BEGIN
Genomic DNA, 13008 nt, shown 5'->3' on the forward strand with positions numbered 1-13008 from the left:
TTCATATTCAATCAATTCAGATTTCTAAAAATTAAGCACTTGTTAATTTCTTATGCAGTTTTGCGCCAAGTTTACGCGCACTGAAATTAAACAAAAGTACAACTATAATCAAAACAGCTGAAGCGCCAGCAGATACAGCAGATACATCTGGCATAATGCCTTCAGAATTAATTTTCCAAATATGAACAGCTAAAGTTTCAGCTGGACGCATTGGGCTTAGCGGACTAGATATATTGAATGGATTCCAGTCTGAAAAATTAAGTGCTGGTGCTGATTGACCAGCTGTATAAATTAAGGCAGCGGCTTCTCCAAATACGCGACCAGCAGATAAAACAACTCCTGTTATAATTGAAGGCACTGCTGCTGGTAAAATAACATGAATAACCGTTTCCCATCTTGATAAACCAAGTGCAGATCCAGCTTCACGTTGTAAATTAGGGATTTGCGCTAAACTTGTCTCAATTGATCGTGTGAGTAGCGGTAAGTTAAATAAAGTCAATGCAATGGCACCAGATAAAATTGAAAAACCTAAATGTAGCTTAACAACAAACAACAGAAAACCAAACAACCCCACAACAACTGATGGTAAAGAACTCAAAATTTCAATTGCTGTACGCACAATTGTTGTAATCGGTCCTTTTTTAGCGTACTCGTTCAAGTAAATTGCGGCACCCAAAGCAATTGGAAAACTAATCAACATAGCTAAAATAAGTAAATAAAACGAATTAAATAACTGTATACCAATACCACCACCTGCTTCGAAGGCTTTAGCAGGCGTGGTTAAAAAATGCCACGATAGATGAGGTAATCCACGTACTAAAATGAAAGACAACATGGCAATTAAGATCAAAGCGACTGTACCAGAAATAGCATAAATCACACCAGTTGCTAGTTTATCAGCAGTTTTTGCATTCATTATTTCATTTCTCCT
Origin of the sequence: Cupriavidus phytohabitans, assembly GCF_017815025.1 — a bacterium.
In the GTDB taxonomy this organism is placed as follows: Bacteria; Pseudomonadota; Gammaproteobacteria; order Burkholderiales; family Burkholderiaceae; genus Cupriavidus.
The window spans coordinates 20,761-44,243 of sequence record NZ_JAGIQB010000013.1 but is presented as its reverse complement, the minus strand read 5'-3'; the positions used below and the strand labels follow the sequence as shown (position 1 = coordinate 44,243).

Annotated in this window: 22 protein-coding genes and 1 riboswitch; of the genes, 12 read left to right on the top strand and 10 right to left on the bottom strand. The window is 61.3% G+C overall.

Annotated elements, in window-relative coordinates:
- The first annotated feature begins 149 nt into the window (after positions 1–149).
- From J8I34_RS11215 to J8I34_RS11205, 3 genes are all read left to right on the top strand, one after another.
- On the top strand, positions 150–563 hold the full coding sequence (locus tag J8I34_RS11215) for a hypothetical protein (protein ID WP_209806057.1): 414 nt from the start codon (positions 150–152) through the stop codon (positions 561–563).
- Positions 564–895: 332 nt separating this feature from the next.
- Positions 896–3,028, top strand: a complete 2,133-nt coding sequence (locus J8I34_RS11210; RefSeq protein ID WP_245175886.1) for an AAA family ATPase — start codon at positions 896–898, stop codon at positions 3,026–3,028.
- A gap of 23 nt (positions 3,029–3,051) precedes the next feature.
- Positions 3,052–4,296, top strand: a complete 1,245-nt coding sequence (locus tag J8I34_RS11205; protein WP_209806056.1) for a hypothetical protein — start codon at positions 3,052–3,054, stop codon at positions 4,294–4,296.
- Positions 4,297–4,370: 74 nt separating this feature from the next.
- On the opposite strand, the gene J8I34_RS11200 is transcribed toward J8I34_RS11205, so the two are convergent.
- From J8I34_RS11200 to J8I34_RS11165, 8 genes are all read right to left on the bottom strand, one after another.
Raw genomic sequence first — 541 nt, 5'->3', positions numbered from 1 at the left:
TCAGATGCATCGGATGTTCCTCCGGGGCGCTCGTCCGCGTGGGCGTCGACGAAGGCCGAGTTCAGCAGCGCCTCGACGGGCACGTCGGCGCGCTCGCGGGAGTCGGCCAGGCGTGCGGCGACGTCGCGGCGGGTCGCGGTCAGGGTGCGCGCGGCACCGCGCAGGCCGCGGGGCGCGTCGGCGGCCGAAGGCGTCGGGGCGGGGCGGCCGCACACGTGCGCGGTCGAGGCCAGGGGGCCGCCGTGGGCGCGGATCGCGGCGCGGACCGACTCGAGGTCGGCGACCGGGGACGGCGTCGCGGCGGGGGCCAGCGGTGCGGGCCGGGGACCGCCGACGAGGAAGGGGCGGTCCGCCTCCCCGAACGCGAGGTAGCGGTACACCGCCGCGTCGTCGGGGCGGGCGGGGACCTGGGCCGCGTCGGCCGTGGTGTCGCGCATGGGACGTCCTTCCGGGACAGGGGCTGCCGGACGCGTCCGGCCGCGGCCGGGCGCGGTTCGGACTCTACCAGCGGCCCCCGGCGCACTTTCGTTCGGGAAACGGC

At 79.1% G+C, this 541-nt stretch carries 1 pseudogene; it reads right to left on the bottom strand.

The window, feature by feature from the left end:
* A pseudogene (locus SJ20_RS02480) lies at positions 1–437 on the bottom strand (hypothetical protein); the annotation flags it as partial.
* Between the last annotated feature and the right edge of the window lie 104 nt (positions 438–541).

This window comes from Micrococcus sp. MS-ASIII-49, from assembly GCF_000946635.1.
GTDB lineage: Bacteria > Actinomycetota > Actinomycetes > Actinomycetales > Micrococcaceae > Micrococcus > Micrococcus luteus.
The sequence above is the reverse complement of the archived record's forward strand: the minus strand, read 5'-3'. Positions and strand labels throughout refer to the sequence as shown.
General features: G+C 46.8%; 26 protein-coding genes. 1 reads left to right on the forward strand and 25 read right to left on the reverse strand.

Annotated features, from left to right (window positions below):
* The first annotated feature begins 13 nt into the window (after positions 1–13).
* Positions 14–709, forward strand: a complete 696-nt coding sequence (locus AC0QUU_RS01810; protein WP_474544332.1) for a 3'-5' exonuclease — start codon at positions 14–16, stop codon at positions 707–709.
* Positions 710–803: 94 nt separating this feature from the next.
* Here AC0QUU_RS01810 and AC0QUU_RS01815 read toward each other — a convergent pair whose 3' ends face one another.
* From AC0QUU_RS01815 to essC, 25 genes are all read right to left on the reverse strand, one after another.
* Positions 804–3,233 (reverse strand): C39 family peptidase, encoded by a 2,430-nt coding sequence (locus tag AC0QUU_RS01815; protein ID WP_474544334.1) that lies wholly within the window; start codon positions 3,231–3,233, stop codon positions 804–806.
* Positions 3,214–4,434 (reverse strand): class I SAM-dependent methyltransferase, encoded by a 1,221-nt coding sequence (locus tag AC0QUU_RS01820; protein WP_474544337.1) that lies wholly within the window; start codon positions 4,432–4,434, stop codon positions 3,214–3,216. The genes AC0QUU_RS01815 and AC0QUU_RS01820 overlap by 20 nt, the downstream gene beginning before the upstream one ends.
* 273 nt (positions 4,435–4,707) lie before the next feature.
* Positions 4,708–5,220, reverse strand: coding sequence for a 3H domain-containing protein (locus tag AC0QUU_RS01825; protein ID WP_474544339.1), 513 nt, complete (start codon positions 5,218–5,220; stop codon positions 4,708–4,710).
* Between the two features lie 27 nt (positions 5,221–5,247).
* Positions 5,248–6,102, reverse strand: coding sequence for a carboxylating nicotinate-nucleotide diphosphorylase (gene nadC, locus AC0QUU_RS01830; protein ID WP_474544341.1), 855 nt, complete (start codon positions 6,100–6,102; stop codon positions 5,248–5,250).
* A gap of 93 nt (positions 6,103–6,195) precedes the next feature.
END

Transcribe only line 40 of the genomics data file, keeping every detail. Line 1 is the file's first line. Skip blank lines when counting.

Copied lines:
* A gap of 93 nt (positions 6,103–6,195) precedes the next feature.